The National Science Foundation (NSF) is an independent federal agency created by Congress in 1950 to promote the progress of science; to advance the national health, prosperity, and welfare; to secure the national defense. With an annual budget of $7.2 billion (FY 2014), the NSF are the funding source for approximately 24 percent of all federally supported basic research conducted by America’s colleges and universities.

Phi Beta Sigma Museum Opens in NW D.C.

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By Courtney Jacobs
Special to the NNPA from the Afro-American Newspaper

The ribbon cutting ceremony was one of several events planned for members and their guests to take part in during the 2014 Centennial Celebration. Members of  sister sorority, Zeta Phi Beta, also attended the ribbon cutting.

“I traveled all the way from Detroit to be here just to see this museum,” Ben Hilton, a Sigma member told the AFRO.  “A lot of my brothers may have forgotten the history and origins behind the Sigma name, but this museum is here to help refresh their minds.”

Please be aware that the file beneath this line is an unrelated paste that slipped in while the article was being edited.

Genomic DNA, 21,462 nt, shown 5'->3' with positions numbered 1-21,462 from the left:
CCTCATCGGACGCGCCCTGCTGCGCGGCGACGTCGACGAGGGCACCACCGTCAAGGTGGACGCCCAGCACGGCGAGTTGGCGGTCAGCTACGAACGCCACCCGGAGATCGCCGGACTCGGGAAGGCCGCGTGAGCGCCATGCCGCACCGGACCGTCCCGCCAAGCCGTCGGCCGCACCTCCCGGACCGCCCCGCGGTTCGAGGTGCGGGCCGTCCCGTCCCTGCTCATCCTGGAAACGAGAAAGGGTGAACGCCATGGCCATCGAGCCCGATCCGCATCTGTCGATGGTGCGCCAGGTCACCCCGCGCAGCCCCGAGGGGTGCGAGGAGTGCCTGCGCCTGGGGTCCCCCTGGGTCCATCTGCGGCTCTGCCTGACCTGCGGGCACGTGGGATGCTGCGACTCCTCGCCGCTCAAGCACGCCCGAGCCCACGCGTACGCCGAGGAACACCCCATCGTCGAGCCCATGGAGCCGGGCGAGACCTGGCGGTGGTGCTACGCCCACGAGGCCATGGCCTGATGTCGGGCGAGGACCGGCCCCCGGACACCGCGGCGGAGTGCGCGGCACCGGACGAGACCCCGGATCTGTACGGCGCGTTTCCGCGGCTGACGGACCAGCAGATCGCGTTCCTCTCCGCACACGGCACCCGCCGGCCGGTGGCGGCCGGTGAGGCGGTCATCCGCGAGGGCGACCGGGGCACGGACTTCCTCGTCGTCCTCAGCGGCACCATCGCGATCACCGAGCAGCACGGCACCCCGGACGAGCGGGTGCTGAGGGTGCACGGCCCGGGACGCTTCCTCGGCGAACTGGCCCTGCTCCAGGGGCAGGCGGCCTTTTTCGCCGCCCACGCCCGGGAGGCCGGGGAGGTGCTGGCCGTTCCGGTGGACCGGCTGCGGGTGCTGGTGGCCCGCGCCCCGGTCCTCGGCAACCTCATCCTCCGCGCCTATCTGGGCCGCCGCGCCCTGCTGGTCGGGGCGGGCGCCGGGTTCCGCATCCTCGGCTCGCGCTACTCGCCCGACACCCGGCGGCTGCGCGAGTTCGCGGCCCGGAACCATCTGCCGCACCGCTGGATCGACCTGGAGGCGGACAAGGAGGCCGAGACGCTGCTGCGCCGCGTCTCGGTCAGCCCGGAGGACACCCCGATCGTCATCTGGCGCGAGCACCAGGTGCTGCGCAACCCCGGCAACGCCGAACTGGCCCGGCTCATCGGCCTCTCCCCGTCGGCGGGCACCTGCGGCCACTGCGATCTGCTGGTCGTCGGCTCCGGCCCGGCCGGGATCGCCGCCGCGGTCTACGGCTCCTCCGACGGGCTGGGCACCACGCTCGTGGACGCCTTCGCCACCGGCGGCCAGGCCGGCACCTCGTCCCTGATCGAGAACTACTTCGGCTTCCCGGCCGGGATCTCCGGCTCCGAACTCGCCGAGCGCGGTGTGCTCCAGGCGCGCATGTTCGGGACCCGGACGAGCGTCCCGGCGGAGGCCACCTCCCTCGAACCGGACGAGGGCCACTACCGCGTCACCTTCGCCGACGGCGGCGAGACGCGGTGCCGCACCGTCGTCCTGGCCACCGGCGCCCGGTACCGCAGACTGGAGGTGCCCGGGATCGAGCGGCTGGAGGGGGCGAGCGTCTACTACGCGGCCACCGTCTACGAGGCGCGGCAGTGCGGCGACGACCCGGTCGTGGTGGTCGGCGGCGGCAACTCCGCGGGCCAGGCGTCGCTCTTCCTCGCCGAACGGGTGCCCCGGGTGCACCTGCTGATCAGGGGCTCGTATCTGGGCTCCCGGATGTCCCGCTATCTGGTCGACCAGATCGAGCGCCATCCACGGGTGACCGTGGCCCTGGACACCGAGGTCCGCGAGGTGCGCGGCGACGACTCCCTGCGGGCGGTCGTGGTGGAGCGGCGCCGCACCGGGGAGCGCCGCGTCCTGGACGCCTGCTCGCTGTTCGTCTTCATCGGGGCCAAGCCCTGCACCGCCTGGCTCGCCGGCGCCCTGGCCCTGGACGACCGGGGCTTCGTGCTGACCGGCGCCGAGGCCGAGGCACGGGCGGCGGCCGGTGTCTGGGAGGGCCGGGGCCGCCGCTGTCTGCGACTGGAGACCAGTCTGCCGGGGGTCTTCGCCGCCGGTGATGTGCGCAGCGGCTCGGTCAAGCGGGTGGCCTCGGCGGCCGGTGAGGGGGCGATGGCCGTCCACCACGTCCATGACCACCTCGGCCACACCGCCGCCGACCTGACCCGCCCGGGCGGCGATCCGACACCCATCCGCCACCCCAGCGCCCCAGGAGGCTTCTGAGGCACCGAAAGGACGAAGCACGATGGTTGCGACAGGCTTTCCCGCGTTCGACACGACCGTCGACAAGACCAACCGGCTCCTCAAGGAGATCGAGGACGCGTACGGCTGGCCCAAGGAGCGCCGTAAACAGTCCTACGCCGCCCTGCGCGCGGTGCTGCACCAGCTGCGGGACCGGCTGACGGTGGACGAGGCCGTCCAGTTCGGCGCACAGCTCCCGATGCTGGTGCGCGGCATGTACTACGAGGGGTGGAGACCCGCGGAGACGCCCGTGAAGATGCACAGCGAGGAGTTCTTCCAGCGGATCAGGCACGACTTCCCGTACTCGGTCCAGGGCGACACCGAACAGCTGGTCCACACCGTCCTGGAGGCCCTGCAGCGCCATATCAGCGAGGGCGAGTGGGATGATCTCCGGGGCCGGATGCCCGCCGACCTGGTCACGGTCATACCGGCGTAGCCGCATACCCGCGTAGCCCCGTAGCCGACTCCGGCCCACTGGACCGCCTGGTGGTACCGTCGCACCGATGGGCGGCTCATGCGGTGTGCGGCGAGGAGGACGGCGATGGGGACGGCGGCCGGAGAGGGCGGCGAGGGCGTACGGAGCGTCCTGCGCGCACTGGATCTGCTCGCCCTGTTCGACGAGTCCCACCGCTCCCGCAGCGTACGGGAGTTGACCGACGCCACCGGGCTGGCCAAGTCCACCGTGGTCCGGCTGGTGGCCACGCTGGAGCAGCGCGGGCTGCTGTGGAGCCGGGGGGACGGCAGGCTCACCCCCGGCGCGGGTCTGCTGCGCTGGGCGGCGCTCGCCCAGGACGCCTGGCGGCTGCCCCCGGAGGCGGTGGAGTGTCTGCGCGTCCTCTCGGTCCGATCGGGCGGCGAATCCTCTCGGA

International President Jonathan A. Mason thanked his fellow brothers, during the ceremony and emphasized the museum, in the Kennedy Street corridor, was built for them.

When the ribbon was cut, hundreds of people flooded into the new space in awe.

“This is a moment in history that I will never forget,” Zeta Phi Beta member Tracy Washington said.  “It’s so good to see that a brotherhood like this can stay strong for 100 years.  I commend every single man that traveled here today, coming from close or far.  They deserve it.”